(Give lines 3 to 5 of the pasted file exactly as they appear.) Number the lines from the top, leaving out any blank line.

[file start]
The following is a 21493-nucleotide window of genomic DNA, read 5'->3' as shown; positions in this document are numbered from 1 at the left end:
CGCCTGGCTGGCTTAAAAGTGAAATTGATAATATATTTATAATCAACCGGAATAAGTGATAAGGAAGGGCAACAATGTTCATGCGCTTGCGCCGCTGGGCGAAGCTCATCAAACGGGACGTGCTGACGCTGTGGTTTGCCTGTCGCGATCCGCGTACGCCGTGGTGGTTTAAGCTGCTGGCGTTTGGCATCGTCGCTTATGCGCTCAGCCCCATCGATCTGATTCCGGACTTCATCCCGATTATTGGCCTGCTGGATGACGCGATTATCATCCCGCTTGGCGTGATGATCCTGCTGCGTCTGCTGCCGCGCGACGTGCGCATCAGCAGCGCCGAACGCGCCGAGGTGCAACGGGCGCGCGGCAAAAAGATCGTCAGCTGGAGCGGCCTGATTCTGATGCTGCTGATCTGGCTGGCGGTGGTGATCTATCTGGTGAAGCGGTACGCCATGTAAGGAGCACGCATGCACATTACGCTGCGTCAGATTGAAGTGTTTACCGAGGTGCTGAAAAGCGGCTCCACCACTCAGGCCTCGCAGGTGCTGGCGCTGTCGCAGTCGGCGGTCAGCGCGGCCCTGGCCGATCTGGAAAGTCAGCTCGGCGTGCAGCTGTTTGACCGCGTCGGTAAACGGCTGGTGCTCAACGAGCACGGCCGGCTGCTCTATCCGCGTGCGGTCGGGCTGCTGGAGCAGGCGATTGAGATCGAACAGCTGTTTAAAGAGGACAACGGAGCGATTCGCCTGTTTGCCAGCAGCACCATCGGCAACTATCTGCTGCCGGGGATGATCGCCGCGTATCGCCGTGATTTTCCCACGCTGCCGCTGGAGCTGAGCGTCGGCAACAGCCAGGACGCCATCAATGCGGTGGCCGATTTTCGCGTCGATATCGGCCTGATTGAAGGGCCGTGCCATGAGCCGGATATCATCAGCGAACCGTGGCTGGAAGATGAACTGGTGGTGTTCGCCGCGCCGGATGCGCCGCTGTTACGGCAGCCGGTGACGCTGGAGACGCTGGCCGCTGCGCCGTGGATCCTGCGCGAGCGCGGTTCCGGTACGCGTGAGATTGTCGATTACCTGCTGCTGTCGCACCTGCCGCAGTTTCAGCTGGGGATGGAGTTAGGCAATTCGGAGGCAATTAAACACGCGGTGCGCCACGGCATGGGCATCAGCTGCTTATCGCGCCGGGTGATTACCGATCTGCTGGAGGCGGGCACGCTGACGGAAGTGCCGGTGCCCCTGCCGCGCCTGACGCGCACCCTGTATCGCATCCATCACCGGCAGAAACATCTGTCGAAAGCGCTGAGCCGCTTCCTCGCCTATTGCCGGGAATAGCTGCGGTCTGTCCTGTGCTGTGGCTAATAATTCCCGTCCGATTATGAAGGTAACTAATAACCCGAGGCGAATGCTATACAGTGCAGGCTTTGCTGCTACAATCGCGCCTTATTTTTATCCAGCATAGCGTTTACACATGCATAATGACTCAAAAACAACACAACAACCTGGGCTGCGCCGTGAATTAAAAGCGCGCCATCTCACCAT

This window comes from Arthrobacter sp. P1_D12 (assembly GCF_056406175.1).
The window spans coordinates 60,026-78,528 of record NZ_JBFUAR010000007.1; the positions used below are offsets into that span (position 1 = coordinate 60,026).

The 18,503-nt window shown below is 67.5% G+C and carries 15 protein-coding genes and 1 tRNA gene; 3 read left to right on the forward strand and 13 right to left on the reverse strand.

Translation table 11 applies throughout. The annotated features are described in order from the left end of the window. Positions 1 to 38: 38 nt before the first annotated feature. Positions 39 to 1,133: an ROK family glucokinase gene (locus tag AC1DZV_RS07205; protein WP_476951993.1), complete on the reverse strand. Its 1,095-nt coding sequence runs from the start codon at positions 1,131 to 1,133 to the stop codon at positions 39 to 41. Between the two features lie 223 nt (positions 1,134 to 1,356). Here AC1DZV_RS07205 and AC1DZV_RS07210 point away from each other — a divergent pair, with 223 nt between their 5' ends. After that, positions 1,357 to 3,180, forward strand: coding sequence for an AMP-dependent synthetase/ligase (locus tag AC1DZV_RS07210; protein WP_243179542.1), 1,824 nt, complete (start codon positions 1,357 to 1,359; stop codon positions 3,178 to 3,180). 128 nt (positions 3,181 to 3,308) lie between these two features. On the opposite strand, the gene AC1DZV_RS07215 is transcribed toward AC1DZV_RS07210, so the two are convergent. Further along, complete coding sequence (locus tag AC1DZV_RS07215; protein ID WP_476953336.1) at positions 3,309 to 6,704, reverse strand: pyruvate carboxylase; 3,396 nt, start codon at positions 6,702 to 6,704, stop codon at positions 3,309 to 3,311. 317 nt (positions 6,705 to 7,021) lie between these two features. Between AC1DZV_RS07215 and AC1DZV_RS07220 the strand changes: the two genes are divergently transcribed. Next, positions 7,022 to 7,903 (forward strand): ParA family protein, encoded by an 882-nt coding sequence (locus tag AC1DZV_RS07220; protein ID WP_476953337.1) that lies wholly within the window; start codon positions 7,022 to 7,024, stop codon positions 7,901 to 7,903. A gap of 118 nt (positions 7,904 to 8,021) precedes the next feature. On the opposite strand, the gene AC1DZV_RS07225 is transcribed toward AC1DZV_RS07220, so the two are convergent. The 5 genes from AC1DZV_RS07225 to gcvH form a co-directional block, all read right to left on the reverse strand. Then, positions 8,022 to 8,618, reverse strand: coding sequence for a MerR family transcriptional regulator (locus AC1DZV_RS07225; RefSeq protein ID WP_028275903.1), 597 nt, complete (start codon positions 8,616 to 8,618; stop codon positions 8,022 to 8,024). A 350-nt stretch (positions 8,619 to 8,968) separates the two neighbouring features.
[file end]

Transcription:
This window comes from Arthrobacter sp. P1_D12 (assembly GCF_056406175.1).
The window spans coordinates 60,026-78,528 of record NZ_JBFUAR010000007.1; the positions used below are offsets into that span (position 1 = coordinate 60,026).

The 18,503-nt window shown below is 67.5% G+C and carries 15 protein-coding genes and 1 tRNA gene; 3 read left to right on the forward strand and 13 right to left on the reverse strand.